what i read : may 2012

June 14, 2012

Hey look, mostly adult books last month!

In Zanesville by Jo Ann Beard

It’s about: A coming-of-age story told from the point of view of a nameless 14-year-old girl who considers herself a sidekick, flying under the radar. She’s got a well-meaning but drunk father, a burnt out mother, an annoying older sister, and a sweet younger brother. More importantly, she has a best friend named Felicia. Although there isn’t really a PLOT, tension does come when the relationship with Felicia is tested because of normal adolescent things – boys, popular girls taking an interest in one but not the other, and family stuff.

I thought: It was completely up my alley and I had a really good feeling the whole time I was reading. Parts were kind of sad or heartbreaking, but somehow not depressing at all. I thought the end was perfect even though nothing really resolved. Solid.

Rating: 4 of 5 stars.

Little Bee by Chris Cleave

It’s about: A refugee from Nigeria meets a wealthy journalist couple on vacation and their worlds collide in a terrible way.

I thought: I couldn’t finish it. I read over half of it and it was giving me a terrible feeling. It’s dark and depressing without any hint of hope or redemption. I don’t need that in my life right now.

Rating: 1 of 5 stars.

Eldest by Christopher Paolini

It’s about: This is the sequel to Eragon, and I listened to both on audio. Eragon is a dragon rider, and he and his dragon Saphira have just saved the world in a big battle against the evil emperor, and now they travel to the land of the elves for further training. Meanwhile in his hometown his cousin Roran is leading the village in a fight against the empire’s soldiers.

I thought: Although I like the characters and I care about what happens to them, there was waaay too little action in this. I almost gave up in the middle because the descriptions of the training sessions got so boring and repetitive. The only upside is that when the action comes at the end there is a bigger payoff because of all you’ve invested. I don’t know if I’ll read the next one or not though.

Rating: 2 of 5 stars.

Slaughterhouse-Five by Kurt Vonnegut

It’s about: Billy Pilgrim is a survivor of the bombing of Dresden in WW2, a victim of alien abduction to the planet Tralfamadore, and a time traveler. It may sound crazy but it’s really not – it works. Mainly it’s the story of Billy’s life.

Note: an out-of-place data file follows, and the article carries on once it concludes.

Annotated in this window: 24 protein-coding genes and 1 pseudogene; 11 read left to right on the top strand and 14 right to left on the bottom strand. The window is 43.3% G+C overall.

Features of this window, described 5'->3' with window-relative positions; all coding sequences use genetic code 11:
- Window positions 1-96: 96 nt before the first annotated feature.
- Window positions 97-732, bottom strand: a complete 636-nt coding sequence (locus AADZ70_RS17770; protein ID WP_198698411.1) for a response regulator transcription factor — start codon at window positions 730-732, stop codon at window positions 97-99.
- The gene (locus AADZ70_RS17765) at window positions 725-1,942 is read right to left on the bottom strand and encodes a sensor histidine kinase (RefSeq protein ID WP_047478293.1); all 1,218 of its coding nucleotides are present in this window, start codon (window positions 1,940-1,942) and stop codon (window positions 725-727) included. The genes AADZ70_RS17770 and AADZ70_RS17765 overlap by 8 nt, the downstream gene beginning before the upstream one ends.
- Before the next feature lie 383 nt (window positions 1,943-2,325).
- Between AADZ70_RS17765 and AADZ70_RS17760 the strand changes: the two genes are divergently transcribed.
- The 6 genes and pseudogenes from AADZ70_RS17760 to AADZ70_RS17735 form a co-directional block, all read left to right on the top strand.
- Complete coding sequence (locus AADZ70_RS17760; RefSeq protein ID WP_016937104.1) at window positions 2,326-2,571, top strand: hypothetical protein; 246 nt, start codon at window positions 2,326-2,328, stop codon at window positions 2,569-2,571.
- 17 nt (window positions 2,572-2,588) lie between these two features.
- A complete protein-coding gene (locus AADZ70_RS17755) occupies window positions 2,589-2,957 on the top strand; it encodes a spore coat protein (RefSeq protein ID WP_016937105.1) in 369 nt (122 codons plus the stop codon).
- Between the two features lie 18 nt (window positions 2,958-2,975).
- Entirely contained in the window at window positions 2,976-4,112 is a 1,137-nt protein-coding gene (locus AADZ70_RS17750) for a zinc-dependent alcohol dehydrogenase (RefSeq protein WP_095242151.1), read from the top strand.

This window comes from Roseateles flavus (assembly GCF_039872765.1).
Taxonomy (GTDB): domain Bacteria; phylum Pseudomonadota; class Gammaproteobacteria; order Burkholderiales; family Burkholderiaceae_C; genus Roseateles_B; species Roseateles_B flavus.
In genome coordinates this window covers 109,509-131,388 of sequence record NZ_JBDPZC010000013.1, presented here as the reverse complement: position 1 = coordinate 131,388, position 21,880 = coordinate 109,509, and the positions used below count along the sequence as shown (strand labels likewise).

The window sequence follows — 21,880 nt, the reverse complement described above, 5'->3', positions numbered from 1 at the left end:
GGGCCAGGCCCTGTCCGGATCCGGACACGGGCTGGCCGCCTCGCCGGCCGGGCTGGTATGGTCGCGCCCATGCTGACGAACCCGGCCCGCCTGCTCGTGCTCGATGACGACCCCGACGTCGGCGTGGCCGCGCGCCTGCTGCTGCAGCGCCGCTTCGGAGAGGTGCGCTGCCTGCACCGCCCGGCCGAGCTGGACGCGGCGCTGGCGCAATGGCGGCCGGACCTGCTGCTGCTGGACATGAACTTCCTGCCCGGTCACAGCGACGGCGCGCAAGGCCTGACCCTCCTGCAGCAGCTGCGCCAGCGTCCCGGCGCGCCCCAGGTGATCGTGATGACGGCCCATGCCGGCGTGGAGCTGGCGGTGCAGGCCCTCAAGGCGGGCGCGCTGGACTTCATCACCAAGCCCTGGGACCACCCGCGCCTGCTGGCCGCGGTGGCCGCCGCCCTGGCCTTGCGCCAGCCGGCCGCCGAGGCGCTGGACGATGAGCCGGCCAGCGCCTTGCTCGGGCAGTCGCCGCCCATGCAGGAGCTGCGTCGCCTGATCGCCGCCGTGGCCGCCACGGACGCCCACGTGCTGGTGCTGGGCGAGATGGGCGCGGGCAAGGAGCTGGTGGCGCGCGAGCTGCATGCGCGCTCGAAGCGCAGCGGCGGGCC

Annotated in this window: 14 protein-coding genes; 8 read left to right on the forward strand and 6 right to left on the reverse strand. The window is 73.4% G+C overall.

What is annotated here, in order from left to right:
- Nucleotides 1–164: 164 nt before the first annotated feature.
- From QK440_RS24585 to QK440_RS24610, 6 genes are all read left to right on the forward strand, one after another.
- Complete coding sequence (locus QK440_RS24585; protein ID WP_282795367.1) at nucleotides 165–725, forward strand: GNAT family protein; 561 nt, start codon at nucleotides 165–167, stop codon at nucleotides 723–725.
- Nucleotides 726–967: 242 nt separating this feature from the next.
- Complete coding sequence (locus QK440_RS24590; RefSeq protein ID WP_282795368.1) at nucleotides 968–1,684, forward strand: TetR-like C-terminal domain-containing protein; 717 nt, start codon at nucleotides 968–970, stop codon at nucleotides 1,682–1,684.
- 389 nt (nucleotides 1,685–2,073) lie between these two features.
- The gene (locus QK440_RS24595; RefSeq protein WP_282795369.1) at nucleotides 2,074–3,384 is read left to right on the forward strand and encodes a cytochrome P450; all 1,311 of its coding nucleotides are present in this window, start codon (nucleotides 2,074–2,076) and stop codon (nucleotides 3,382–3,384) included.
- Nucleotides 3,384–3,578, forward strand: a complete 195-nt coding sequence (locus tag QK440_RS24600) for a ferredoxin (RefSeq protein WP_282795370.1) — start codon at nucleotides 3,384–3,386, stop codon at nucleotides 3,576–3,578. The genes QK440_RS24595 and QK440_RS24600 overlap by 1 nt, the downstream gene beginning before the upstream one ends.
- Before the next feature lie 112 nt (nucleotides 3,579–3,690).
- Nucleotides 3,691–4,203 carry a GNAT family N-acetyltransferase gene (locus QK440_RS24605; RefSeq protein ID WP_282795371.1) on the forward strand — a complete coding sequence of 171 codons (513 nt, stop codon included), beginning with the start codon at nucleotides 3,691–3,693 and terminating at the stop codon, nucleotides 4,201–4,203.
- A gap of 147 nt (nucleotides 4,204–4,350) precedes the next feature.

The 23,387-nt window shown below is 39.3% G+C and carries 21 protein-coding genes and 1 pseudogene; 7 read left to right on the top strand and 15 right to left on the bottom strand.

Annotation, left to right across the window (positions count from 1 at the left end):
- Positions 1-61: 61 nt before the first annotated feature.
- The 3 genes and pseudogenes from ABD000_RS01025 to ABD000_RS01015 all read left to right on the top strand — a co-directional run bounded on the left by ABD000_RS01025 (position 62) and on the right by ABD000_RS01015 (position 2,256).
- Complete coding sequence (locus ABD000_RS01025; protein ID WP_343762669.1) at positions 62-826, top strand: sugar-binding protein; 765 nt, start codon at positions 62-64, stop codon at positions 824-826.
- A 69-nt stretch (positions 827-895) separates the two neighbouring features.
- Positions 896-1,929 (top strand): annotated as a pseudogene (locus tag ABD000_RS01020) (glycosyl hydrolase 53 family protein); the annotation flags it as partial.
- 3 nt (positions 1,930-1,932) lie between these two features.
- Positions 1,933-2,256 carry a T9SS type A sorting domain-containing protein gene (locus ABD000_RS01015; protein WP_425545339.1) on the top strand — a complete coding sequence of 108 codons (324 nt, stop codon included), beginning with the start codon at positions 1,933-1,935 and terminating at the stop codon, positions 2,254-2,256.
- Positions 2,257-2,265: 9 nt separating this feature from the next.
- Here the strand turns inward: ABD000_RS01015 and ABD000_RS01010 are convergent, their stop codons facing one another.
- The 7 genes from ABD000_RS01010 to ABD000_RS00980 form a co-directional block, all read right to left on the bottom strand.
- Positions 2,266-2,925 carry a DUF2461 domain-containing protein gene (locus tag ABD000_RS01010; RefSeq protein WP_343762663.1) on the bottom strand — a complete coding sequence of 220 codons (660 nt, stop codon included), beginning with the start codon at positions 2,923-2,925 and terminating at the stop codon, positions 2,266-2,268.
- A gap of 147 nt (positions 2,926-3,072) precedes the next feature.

I thought: Depressing but not in an over-the-top way, sci-fi without being sci-fi, subtly anti-war by showing you its destructiveness, clever and kind of genius. I liked it even more after thinking about it and analyzing it.

Rating: 4 of 5 stars

Bossypants by Tina Fey

It’s about: Not a deep exploration into Tina Fey’s past or anything, but it gives insight into her family, her pursuit of comedy writing, her time on SNL, 30 Rock, and takes a good look at the role of women in comedy.

I thought: I was already a fan of Tina Fey and this reinforced my fanship. It was amusing all the way through and as a bonus I got to listen to her narrate on the audio version and they threw in a couple SNL sketches. I only chuckled out loud a couple times, but I’m not a big LOL-er in general.

Rating: 3 of 5 stars.

Is Everyone Hanging Out Without Me? by Mindy Kaling

It’s about: A random memoir with a little bit of her childhood, to how she got her start in comedy writing, to her experience on The Office, to her thoughts on marriage and lots of things in between.

I thought: This started really slow for me – it just felt straightforward and not overly clever at first, but it got better and better all the time, and by the end I wanted it to keep going. Not very deep, but funny and worth the read. Note that there are a lot of lists in the book and they don’t translate to audio very well.

Rating: 3 of 5 stars.

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